Head of Education and King of pain-free training, you may already know Ash Grossman for his funny looking exercises and his army of “Silly lungers”. But when he’s not busy helping gym-goers overcome injuries and fixing everyone’s niggles, Ash is creating the very best syllabus to keep our VPTs heads, shoulders (and quads) above the rest. Our very own fitness educator sat down with resident blogger Kat to give an inside scoop on his life as a personal trainer…
How did you get into fitness and what made you decide to become a PT?
I took a very roundabout route into fitness. I actually worked as a management consultant for about 6 years at several big banks, Vodafone and Shell. I’ve always had a really strong passion for sports and training throughout school and uni.
I had a recurring neck and shoulder injury that I sustained when I was 14 playing rugby. I’d see physios, osteos, chiropractors…they’d give me some treatment and whatever exercises they gave me I would do them diligently, but it would keep reoccurring. I just became really frustrated with it.
While I was doing my management consulting and falling out of love with it, I realized that there are some schools of thought about how to address injuries like mine. I started reading up about CrossFit and functional training and realized that there was information available that might be the answer to sorting out my shoulder. After a few years, I decided that I was ready to get out of management consultancy for good. I became a qualified PT, got some work experience at a CrossFit gym, and got some movement specialist certifications. After a year, I was making enough money to go full time.
I decided to become a PT because I realized not many people were bridging the gap between physio and performance training, where people were cleared from physio but had these niggles and recurring injuries which just never got sorted. It was more of a business idea than necessarily “I want to be a PT for the rest of my life.” I wanted to solve that problem for myself and then realized I could solve it for other people.
When did you become Head of Education at Gymbox and what does that job involve?
I became head of education in 2019. The job involved coming up with a syllabus which would bring up the standard of Gymbox PTs to be next level compared to other standard PTs in a typical gym.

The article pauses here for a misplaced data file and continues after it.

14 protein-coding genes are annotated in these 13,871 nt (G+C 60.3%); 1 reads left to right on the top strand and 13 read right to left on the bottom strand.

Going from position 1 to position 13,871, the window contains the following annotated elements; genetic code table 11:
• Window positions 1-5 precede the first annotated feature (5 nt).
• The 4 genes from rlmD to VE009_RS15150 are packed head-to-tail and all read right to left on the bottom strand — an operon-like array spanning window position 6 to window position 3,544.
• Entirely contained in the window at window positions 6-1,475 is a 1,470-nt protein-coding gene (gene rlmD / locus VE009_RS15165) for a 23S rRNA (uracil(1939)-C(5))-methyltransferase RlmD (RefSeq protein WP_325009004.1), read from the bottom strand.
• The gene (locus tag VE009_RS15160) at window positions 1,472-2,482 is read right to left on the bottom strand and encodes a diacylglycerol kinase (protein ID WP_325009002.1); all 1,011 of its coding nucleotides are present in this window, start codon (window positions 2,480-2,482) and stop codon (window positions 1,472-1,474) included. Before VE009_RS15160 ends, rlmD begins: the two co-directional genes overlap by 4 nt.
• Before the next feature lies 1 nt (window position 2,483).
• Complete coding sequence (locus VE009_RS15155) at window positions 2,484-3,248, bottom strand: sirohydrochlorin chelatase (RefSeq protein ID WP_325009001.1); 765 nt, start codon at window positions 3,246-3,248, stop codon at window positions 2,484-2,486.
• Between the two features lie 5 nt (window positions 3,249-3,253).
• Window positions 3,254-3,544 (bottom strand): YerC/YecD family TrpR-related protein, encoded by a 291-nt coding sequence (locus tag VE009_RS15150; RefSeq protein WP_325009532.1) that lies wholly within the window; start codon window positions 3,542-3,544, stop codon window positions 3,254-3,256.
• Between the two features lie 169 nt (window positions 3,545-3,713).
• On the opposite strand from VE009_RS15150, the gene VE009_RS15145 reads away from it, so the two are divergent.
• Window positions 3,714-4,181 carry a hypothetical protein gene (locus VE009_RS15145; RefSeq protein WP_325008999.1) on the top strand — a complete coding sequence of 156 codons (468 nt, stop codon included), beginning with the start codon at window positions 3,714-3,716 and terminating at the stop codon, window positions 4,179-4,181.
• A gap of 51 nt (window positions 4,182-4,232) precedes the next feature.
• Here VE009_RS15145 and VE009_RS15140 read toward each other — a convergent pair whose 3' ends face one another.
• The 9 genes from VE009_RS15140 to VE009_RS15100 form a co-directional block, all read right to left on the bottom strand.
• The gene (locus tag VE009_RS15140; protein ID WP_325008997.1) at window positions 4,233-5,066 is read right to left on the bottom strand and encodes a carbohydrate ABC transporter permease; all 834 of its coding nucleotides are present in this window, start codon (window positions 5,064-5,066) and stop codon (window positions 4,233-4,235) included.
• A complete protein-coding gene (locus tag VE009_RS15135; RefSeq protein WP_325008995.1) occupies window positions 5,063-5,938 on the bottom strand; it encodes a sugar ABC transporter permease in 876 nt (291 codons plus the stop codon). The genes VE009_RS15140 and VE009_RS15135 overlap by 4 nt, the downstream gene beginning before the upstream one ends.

At Gymbox we’re known for having high quality PTs who are all very good at their jobs and we want to maintain and build on that reputation. I was flattered to be asked by Tom Atkinson and David Cooper to do the job. We discussed what skills make a PT really good and what would take them to be a level above the competition, both so that our members get the best but also so that our personal trainers can run a more successful business.
I’ve created a syllabus of things to teach the trainers. Everything from how to really understand a client’s goal to structuring programs. We also dig quite deep on anatomy and physiology and the principles of training. We do some assessments on spotting where people might have imbalances and look at how to correct them so that we can keep all of our clients fit and healthy and find the most direct route to get them the results they are looking for.
Having designed the syllabus for the course, I now deliver a two-day seminar/workshop for all the new PTs every month. It’s really fun! I love it because the recruitment process is great for selecting really motivated, curious and passionate trainers. It’s always really fun to discuss the ins-and-outs of training and compare and contrast styles. We might have a high-level boxer with a high-level bodybuilder, a pole dancer, a CrossFitter and everything in between. Everyone can share their experiences.
You’ve worked with CrossFit Games athletes, elite Olympic weightlifters and pro rugby players - that’s an impressive resume! What are some of the things you’re most proud of?
I’ve been really lucky to have some awesome experiences working with the best of the best, including CrossFit games champions. But, and this is probably quite cheesy, I think the most satisfaction I get is being able to help people who are held back from training by pain or injury do what they love again.